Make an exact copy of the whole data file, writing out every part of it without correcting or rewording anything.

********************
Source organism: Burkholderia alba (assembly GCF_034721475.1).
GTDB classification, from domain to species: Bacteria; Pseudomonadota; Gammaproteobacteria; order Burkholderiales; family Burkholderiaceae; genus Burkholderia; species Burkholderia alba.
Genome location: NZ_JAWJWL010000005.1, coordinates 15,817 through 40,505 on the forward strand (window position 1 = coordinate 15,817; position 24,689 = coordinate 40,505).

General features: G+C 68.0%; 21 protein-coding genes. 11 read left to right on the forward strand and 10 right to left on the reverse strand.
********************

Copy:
Source organism: Burkholderia alba (assembly GCF_034721475.1).
GTDB classification, from domain to species: Bacteria; Pseudomonadota; Gammaproteobacteria; order Burkholderiales; family Burkholderiaceae; genus Burkholderia; species Burkholderia alba.
Genome location: NZ_JAWJWL010000005.1, coordinates 15,817 through 40,505 on the forward strand (window position 1 = coordinate 15,817; position 24,689 = coordinate 40,505).

General features: G+C 68.0%; 21 protein-coding genes. 11 read left to right on the forward strand and 10 right to left on the reverse strand.